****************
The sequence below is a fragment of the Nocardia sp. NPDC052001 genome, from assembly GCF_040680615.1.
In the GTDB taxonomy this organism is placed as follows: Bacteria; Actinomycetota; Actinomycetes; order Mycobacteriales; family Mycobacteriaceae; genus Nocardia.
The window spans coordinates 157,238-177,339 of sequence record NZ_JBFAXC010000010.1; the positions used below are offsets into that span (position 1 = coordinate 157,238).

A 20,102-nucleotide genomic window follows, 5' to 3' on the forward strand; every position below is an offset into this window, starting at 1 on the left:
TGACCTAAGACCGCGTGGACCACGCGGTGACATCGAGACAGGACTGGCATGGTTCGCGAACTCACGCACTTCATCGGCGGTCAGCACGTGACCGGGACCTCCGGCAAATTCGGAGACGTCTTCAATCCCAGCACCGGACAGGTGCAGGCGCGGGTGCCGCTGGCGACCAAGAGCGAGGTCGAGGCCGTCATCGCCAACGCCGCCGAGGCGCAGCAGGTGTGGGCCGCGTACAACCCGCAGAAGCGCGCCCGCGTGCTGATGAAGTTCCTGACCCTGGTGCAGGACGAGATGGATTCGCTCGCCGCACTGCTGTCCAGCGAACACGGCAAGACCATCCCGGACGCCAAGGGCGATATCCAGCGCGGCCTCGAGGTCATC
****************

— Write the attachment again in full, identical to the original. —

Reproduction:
The sequence below is a fragment of the Nocardia sp. NPDC052001 genome, from assembly GCF_040680615.1.
In the GTDB taxonomy this organism is placed as follows: Bacteria; Actinomycetota; Actinomycetes; order Mycobacteriales; family Mycobacteriaceae; genus Nocardia.
The window spans coordinates 157,238-177,339 of sequence record NZ_JBFAXC010000010.1; the positions used below are offsets into that span (position 1 = coordinate 157,238).

A 20,102-nucleotide genomic window follows, 5' to 3' on the forward strand; every position below is an offset into this window, starting at 1 on the left:
TGACCTAAGACCGCGTGGACCACGCGGTGACATCGAGACAGGACTGGCATGGTTCGCGAACTCACGCACTTCATCGGCGGTCAGCACGTGACCGGGACCTCCGGCAAATTCGGAGACGTCTTCAATCCCAGCACCGGACAGGTGCAGGCGCGGGTGCCGCTGGCGACCAAGAGCGAGGTCGAGGCCGTCATCGCCAACGCCGCCGAGGCGCAGCAGGTGTGGGCCGCGTACAACCCGCAGAAGCGCGCCCGCGTGCTGATGAAGTTCCTGACCCTGGTGCAGGACGAGATGGATTCGCTCGCCGCACTGCTGTCCAGCGAACACGGCAAGACCATCCCGGACGCCAAGGGCGATATCCAGCGCGGCCTCGAGGTCATC